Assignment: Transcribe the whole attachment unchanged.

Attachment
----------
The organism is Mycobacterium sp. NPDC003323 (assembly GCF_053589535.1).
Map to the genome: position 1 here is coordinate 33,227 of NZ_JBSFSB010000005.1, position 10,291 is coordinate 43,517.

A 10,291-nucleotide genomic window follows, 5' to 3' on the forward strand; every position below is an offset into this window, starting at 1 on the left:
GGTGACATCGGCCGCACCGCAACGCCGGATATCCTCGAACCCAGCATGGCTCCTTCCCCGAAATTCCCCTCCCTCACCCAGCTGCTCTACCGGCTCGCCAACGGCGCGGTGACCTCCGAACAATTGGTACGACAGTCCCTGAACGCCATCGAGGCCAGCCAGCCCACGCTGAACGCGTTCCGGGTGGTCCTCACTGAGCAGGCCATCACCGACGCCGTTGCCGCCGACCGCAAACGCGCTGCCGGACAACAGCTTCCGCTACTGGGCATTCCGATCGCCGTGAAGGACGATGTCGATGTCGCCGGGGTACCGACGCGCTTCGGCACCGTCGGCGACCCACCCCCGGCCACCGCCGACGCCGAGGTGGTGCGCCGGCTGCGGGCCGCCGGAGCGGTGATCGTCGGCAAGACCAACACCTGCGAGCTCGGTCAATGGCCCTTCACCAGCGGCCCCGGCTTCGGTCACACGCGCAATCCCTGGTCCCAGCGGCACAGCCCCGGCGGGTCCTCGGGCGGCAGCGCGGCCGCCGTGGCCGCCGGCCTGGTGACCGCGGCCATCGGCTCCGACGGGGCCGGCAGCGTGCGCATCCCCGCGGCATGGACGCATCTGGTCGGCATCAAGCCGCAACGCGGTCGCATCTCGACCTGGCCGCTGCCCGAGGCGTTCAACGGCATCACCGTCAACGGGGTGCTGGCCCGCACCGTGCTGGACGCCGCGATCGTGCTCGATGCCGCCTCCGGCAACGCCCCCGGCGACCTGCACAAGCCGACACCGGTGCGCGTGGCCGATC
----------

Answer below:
The organism is Mycobacterium sp. NPDC003323 (assembly GCF_053589535.1).
Map to the genome: position 1 here is coordinate 33,227 of NZ_JBSFSB010000005.1, position 10,291 is coordinate 43,517.

A 10,291-nucleotide genomic window follows, 5' to 3' on the forward strand; every position below is an offset into this window, starting at 1 on the left:
GGTGACATCGGCCGCACCGCAACGCCGGATATCCTCGAACCCAGCATGGCTCCTTCCCCGAAATTCCCCTCCCTCACCCAGCTGCTCTACCGGCTCGCCAACGGCGCGGTGACCTCCGAACAATTGGTACGACAGTCCCTGAACGCCATCGAGGCCAGCCAGCCCACGCTGAACGCGTTCCGGGTGGTCCTCACTGAGCAGGCCATCACCGACGCCGTTGCCGCCGACCGCAAACGCGCTGCCGGACAACAGCTTCCGCTACTGGGCATTCCGATCGCCGTGAAGGACGATGTCGATGTCGCCGGGGTACCGACGCGCTTCGGCACCGTCGGCGACCCACCCCCGGCCACCGCCGACGCCGAGGTGGTGCGCCGGCTGCGGGCCGCCGGAGCGGTGATCGTCGGCAAGACCAACACCTGCGAGCTCGGTCAATGGCCCTTCACCAGCGGCCCCGGCTTCGGTCACACGCGCAATCCCTGGTCCCAGCGGCACAGCCCCGGCGGGTCCTCGGGCGGCAGCGCGGCCGCCGTGGCCGCCGGCCTGGTGACCGCGGCCATCGGCTCCGACGGGGCCGGCAGCGTGCGCATCCCCGCGGCATGGACGCATCTGGTCGGCATCAAGCCGCAACGCGGTCGCATCTCGACCTGGCCGCTGCCCGAGGCGTTCAACGGCATCACCGTCAACGGGGTGCTGGCCCGCACCGTGCTGGACGCCGCGATCGTGCTCGATGCCGCCTCCGGCAACGCCCCCGGCGACCTGCACAAGCCGACACCGGTGCGCGTGGCCGATC